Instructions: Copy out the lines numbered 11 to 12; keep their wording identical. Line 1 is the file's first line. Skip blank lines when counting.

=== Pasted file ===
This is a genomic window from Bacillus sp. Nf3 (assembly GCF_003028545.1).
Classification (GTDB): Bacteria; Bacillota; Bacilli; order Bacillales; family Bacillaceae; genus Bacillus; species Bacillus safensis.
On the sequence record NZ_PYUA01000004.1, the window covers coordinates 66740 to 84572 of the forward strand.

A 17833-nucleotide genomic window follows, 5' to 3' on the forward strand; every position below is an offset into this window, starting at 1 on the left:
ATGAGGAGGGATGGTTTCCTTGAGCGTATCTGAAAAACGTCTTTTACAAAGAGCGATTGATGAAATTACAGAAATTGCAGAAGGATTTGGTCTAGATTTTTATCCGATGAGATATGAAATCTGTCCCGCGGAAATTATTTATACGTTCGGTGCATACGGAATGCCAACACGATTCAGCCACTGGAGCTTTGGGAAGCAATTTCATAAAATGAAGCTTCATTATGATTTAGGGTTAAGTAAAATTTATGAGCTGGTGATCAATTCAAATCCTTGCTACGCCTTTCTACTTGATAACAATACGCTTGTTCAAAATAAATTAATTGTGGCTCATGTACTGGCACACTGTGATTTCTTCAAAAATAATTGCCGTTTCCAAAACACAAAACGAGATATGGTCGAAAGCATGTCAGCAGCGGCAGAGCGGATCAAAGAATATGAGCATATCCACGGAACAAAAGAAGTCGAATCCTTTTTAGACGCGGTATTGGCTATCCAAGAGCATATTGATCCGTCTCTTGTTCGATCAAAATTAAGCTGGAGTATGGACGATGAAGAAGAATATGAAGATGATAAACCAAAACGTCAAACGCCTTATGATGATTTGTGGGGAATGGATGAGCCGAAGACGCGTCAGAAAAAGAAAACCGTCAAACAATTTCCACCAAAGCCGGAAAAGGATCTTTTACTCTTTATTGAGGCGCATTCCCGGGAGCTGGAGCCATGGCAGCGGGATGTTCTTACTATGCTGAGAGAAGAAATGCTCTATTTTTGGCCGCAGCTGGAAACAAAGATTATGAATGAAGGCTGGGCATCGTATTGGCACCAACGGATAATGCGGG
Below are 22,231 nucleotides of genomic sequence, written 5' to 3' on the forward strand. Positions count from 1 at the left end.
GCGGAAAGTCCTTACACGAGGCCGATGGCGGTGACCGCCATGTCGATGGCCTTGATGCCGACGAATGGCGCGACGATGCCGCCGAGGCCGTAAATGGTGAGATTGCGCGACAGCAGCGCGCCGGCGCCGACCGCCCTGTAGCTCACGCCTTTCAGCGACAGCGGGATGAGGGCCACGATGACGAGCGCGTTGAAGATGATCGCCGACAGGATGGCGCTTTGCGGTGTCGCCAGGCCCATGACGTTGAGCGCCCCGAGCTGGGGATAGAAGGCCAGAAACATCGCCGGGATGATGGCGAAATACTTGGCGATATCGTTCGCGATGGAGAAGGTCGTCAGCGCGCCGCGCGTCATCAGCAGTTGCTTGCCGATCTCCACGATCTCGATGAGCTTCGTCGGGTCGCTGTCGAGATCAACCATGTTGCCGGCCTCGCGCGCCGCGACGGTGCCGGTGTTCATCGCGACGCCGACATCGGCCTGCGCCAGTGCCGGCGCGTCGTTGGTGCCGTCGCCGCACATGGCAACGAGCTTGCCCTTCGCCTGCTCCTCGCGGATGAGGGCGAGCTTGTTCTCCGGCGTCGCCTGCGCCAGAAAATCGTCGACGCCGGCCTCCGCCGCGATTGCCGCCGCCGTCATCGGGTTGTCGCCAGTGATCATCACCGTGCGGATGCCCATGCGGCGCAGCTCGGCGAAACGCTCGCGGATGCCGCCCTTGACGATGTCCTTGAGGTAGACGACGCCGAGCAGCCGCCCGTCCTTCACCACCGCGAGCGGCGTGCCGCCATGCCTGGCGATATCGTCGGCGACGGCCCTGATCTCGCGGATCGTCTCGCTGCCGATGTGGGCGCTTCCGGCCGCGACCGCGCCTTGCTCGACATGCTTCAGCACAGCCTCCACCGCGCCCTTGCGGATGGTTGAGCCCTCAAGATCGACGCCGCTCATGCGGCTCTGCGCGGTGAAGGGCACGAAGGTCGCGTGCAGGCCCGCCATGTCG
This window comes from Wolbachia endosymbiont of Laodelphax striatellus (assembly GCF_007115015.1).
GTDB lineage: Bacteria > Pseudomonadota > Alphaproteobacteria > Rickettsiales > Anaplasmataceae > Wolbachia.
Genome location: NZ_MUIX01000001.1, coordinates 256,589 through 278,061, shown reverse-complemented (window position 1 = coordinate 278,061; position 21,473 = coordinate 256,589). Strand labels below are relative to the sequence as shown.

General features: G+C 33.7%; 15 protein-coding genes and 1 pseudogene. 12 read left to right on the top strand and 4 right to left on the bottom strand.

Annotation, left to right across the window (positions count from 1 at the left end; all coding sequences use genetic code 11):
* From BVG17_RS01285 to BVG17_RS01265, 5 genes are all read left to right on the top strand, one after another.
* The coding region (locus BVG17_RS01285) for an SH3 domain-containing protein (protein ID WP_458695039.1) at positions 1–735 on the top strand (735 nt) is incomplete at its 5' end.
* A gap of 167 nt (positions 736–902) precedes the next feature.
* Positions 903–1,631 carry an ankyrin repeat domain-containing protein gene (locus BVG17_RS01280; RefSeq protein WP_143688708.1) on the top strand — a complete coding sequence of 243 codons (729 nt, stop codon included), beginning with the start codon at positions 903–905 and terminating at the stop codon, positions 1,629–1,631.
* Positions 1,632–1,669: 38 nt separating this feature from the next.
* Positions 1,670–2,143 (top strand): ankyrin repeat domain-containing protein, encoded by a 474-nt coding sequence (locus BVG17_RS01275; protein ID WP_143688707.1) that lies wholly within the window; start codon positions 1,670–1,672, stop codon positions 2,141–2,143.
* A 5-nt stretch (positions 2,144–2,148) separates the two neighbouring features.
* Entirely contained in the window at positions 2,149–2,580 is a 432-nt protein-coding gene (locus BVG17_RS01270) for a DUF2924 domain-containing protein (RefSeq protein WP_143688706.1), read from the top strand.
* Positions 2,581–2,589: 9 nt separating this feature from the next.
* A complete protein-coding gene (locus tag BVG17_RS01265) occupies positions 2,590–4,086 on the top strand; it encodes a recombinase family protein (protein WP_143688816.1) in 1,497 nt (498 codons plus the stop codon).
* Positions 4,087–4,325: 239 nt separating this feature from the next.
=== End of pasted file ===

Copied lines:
General features: G+C 33.7%; 15 protein-coding genes and 1 pseudogene. 12 read left to right on the top strand and 4 right to left on the bottom strand.

Annotation, left to right across the window (positions count from 1 at the left end; all coding sequences use genetic code 11):